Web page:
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The B.S. in Forensic Psychology program provides a broad background in general psychology with an additional strong foundation aimed specifically at forensic psychology. To further the students’ opportunities, four concentrations are offered. Graduates of the program will be prepared to work effectively and ethically with diverse populations (victims, criminals, families, children, adults, etc.) in a wide range of settings (government, courts, business, community, and correctional institutions).
At the end of this course, students will be able to:
- Describe current issues, problems, and trends in the field of forensic psychology.
- Apply basic research methods in psychology, including research design, data analysis, and interpretation.
- Use forensic assessment strategies, including interviews and observations, to solve problems related to forensic psychology.
- Apply psychological theory and research to provide successful interventions for personal, social, and organizational issues in the realm of forensic psychology.
- Describe the role of ethical behavior in promoting social change in a variety of settings.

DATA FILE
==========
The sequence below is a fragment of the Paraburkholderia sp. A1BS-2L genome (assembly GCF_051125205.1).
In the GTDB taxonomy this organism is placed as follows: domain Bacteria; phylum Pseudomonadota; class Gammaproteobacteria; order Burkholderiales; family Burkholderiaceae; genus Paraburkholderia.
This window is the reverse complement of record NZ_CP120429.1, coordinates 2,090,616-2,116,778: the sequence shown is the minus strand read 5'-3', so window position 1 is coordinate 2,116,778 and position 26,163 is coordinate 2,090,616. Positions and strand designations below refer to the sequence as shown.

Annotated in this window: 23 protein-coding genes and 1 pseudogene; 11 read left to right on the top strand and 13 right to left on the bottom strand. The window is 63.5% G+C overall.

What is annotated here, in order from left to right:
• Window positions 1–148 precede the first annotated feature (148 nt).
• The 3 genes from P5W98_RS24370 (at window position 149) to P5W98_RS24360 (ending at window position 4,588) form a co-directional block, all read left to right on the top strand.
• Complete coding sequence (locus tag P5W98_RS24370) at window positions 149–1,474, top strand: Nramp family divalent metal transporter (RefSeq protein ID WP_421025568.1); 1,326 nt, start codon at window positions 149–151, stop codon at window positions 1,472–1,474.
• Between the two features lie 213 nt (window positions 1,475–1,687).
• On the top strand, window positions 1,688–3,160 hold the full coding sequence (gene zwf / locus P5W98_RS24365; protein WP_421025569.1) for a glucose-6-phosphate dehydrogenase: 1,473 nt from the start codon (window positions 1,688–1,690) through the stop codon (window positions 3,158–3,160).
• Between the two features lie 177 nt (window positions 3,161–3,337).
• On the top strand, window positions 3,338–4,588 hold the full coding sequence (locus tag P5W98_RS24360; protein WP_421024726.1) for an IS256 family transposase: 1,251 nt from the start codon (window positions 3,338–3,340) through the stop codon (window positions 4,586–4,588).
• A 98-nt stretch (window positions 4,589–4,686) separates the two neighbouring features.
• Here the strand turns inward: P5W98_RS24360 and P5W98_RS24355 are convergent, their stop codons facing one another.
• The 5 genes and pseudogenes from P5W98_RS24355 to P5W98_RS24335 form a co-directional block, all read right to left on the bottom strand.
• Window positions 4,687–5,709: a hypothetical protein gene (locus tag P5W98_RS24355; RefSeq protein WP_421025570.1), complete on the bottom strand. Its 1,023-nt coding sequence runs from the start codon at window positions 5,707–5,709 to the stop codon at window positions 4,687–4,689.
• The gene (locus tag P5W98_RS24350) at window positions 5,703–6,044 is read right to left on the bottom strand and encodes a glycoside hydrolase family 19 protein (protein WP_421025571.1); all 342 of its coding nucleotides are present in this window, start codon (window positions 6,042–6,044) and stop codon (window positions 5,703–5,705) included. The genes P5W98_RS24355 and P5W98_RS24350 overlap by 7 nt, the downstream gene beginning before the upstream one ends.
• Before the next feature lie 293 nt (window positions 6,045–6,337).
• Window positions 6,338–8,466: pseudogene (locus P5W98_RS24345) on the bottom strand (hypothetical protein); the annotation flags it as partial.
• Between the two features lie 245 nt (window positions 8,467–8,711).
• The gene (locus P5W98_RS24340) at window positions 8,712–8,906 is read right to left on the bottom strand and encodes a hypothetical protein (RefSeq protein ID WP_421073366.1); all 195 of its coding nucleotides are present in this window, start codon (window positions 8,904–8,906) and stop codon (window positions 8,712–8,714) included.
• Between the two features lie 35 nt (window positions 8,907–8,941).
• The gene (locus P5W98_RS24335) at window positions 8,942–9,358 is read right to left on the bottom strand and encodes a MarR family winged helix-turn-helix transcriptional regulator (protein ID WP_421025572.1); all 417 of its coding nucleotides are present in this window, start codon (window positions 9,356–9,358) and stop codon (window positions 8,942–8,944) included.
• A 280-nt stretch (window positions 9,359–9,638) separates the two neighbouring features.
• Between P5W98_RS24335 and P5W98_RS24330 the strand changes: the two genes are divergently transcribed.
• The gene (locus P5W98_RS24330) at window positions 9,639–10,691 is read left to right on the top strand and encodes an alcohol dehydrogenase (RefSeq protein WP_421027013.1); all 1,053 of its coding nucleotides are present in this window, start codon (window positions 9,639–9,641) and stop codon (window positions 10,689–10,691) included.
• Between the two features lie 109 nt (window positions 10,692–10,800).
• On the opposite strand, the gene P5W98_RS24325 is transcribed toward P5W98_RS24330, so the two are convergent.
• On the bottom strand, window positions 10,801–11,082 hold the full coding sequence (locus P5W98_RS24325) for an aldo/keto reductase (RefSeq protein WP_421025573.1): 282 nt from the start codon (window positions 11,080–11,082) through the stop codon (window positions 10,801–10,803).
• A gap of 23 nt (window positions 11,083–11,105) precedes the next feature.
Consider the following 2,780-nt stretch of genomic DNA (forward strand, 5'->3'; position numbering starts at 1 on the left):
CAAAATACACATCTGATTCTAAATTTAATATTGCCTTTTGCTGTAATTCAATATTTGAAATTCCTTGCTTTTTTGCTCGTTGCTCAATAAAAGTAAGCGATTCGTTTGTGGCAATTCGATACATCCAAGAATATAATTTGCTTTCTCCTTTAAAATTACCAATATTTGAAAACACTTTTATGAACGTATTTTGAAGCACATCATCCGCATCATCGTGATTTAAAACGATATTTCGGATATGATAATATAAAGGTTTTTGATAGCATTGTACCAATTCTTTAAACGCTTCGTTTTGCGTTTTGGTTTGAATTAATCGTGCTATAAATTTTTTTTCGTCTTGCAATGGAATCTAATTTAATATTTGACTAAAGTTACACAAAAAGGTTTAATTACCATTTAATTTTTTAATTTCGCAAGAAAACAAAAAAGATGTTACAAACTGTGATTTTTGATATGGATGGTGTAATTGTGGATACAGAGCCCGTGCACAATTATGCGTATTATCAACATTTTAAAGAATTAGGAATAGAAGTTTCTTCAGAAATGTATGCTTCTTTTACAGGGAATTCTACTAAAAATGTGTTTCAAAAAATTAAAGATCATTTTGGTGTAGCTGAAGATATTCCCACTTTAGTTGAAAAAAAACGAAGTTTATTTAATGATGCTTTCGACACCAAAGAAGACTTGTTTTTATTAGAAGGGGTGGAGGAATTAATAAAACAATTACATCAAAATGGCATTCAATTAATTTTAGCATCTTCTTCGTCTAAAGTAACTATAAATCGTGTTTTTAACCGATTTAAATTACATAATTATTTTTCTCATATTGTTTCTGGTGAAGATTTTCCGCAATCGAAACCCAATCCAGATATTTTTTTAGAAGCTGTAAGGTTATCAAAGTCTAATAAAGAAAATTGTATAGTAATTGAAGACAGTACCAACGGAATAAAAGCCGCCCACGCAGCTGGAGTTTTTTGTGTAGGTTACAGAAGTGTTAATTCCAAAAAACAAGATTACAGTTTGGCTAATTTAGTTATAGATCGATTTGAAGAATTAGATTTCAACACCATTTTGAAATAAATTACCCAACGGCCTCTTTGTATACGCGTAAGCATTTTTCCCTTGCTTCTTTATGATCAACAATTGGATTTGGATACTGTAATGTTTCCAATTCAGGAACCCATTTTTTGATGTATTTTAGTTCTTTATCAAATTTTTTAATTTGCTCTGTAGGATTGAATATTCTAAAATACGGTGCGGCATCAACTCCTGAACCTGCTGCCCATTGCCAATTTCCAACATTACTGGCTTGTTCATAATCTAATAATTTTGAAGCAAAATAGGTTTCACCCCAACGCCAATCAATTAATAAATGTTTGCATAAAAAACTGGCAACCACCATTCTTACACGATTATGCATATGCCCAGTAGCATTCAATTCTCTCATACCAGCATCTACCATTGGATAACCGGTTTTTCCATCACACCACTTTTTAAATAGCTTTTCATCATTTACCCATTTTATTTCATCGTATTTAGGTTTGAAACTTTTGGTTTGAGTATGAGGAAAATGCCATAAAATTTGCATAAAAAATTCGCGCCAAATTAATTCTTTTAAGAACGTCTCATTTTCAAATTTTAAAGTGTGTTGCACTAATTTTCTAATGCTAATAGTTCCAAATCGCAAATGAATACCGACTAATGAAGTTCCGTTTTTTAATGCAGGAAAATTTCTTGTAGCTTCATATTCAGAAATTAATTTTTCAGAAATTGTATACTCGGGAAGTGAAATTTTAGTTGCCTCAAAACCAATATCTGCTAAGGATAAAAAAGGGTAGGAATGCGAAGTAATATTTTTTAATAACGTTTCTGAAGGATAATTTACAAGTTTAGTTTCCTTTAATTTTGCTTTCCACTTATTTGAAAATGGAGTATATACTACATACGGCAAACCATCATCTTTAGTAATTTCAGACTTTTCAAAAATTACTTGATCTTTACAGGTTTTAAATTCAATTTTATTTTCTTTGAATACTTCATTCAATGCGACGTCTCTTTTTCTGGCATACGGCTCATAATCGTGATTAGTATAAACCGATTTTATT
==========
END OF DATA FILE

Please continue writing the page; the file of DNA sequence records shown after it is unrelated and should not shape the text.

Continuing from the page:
- Demonstrate the ability to use guidelines and standards of the profession to communicate information about psychological processes in various forensic settings.
- Discuss the importance of diversity and multicultural issues when evaluating and intervening with forensic psychology populations.
- Develop a strategy for personal and career development in the field of forensic psychology.
Note on Licensure
The M.S. in Forensic Psychology is not a licensure program and does not prepare an individual to become a licensed psychology professional.
- 181 total quarter credits (including 45 cr. completed at Walden)
- General education courses (45 cr.)
- First course (1 cr.)
- Core courses (50 cr.)
- Concentration courses (15 cr.)
- Elective courses (65 cr.)
- Capstone course (5 cr.)